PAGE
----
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Leader of the Chorus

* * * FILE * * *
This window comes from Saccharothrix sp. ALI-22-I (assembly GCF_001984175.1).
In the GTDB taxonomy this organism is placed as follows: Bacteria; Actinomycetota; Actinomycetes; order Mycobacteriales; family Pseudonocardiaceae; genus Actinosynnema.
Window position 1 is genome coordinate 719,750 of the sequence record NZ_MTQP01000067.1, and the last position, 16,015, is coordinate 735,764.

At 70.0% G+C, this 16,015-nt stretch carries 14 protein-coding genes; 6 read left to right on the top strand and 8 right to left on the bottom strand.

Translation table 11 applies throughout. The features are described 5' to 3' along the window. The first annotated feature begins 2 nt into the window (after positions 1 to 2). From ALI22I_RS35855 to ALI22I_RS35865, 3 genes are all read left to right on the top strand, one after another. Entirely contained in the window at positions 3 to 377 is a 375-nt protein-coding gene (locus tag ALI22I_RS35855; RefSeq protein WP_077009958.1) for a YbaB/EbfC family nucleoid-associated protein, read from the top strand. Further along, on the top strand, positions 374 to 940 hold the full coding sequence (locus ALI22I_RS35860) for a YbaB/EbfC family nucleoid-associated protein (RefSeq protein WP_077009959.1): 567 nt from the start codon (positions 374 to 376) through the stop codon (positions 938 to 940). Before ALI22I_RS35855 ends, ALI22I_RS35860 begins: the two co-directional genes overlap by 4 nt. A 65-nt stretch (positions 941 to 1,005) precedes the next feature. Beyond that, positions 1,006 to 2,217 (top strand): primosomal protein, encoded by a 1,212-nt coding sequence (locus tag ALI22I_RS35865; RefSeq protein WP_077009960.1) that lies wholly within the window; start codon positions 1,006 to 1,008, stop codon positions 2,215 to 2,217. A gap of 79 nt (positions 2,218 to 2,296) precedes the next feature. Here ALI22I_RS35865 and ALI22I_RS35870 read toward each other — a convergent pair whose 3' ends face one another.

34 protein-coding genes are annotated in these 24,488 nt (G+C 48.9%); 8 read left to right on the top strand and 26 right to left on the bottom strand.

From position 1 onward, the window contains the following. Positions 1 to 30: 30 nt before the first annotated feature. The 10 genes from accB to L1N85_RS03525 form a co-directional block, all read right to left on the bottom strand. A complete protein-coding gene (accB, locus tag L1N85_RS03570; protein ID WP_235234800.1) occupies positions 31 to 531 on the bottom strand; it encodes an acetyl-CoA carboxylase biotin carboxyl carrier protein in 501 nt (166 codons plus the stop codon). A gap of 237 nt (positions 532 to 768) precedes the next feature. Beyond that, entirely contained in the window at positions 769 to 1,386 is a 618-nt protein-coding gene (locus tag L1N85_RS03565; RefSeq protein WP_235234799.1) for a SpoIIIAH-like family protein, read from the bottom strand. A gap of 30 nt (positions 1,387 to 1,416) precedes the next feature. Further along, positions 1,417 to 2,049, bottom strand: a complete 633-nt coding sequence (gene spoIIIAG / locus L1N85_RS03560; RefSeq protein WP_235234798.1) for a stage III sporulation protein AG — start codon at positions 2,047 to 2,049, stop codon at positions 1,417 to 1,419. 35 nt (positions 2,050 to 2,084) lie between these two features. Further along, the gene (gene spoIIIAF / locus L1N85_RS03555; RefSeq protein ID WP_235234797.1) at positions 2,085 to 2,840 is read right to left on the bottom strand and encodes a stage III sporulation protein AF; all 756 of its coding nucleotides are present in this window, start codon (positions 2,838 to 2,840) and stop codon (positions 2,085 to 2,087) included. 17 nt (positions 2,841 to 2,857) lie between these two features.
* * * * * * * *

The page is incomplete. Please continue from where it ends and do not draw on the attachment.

[1140] Nothing is more pleasing, when the rain is sprouting our sowings, than to chat with some friend, saying, “Tell me, Comarchides, what shall we do? I would willingly drink myself, while the heavens are watering our fields. Come, wife, cook three measures of beans, [1145] adding to them a little wheat, and give us some figs. Syra! call Manes off the fields, it's impossible to prune the vine or to align the ridges, for the ground is too wet today. Let someone bring me the thrush and those two finches; [1150] there were also some curds and four pieces of hare, unless the cat stole them last evening, for I know not what the infernal noise was that I heard in the house. Serve up three of the pieces for me, slave, and give the fourth to my father. Go and ask Aeschinades for some myrtle branches with berries on them, [1155] and then, for it's on the same road, invite Charinades

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